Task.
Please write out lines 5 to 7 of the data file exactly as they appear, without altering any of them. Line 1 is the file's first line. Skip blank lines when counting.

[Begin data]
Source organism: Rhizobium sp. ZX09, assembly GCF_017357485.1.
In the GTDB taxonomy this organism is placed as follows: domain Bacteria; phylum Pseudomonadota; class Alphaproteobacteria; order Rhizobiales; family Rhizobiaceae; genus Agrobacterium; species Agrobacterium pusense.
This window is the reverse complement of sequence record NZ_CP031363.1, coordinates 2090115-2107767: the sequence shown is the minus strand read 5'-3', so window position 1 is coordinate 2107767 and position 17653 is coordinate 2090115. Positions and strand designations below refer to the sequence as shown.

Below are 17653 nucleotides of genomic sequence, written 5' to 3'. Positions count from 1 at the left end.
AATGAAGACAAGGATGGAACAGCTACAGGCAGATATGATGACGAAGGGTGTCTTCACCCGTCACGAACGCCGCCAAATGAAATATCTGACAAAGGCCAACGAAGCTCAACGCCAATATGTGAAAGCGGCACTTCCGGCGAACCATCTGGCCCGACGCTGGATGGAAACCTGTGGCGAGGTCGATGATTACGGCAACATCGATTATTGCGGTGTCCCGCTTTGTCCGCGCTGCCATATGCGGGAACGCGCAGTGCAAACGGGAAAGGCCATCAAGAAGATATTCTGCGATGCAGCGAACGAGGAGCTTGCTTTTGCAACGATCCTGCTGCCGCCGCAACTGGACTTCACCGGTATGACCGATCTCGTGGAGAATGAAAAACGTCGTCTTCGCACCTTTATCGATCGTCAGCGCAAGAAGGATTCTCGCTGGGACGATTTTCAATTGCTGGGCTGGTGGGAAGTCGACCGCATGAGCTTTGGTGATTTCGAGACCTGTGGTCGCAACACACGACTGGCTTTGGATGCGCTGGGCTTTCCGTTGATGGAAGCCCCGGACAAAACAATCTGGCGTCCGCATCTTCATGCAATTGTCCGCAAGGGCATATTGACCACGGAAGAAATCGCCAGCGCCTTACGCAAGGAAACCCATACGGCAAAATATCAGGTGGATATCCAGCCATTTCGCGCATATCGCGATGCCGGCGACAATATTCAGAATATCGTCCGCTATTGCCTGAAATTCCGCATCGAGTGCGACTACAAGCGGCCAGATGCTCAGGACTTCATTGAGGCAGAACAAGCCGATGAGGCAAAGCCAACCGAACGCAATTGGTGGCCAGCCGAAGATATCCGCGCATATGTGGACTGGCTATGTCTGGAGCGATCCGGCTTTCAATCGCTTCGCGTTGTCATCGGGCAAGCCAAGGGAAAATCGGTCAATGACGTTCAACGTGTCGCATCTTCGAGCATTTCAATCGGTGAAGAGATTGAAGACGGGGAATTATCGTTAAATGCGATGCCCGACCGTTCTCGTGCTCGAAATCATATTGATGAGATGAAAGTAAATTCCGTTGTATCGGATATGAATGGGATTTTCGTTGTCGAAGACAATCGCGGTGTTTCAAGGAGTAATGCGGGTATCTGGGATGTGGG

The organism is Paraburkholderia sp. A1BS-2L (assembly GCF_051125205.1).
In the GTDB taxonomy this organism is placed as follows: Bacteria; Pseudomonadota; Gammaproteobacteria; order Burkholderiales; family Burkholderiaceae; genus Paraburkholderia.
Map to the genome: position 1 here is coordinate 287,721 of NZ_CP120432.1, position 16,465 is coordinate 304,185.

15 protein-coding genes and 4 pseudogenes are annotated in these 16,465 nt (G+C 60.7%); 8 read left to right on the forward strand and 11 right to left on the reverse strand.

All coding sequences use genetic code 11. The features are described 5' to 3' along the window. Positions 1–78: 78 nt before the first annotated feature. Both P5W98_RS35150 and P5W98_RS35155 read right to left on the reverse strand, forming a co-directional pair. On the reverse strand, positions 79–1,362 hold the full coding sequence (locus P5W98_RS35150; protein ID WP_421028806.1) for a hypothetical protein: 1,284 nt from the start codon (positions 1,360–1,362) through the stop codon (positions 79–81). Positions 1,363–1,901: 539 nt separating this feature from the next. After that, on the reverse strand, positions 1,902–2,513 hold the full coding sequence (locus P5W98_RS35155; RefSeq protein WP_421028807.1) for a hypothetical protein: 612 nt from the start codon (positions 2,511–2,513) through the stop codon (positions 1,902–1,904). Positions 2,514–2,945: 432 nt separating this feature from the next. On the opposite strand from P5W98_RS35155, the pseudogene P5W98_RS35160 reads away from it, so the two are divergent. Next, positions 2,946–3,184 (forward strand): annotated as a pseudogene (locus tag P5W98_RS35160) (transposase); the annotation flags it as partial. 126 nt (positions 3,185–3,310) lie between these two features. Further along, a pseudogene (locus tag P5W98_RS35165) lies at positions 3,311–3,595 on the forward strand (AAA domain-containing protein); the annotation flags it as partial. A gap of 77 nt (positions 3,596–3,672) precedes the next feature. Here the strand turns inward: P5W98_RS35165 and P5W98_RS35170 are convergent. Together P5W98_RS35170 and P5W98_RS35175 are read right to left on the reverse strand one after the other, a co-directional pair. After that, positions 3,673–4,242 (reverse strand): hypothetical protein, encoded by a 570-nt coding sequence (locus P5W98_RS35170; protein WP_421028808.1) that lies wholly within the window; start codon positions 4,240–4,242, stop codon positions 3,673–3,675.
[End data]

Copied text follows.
AATGAAGACAAGGATGGAACAGCTACAGGCAGATATGATGACGAAGGGTGTCTTCACCCGTCACGAACGCCGCCAAATGAAATATCTGACAAAGGCCAACGAAGCTCAACGCCAATATGTGAAAGCGGCACTTCCGGCGAACCATCTGGCCCGACGCTGGATGGAAACCTGTGGCGAGGTCGATGATTACGGCAACATCGATTATTGCGGTGTCCCGCTTTGTCCGCGCTGCCATATGCGGGAACGCGCAGTGCAAACGGGAAAGGCCATCAAGAAGATATTCTGCGATGCAGCGAACGAGGAGCTTGCTTTTGCAACGATCCTGCTGCCGCCGCAACTGGACTTCACCGGTATGACCGATCTCGTGGAGAATGAAAAACGTCGTCTTCGCACCTTTATCGATCGTCAGCGCAAGAAGGATTCTCGCTGGGACGATTTTCAATTGCTGGGCTGGTGGGAAGTCGACCGCATGAGCTTTGGTGATTTCGAGACCTGTGGTCGCAACACACGACTGGCTTTGGATGCGCTGGGCTTTCCGTTGATGGAAGCCCCGGACAAAACAATCTGGCGTCCGCATCTTCATGCAATTGTCCGCAAGGGCATATTGACCACGGAAGAAATCGCCAGCGCCTTACGCAAGGAAACCCATACGGCAAAATATCAGGTGGATATCCAGCCATTTCGCGCATATCGCGATGCCGGCGACAATATTCAGAATATCGTCCGCTATTGCCTGAAATTCCGCATCGAGTGCGACTACAAGCGGCCAGATGCTCAGGACTTCATTGAGGCAGAACAAGCCGATGAGGCAAAGCCAACCGAACGCAATTGGTGGCCAGCCGAAGATATCCGCGCATATGTGGACTGGCTATGTCTGGAGCGATCCGGCTTTCAATCGCTTCGCGTTGTCATCGGGCAAGCCAAGGGAAAATCGGTCAATGACGTTCAACGTGTCGCATCTTCGAGCATTTCAATCGGTGAAGAGATTGAAGACGGGGAATTATCGTTAAATGCGATGCCCGACCGTTCTCGTGCTCGAAATCATATTGATGAGATGAAAGTAAATTCCGTTGTATCGGATATGAATGGGATTTTCGTTGTCGAAGACAATCGCGGTGTTTCAAGGAGTAATGCGGGTATCTGGGATGTGGG

The organism is Paraburkholderia sp. A1BS-2L (assembly GCF_051125205.1).
In the GTDB taxonomy this organism is placed as follows: Bacteria; Pseudomonadota; Gammaproteobacteria; order Burkholderiales; family Burkholderiaceae; genus Paraburkholderia.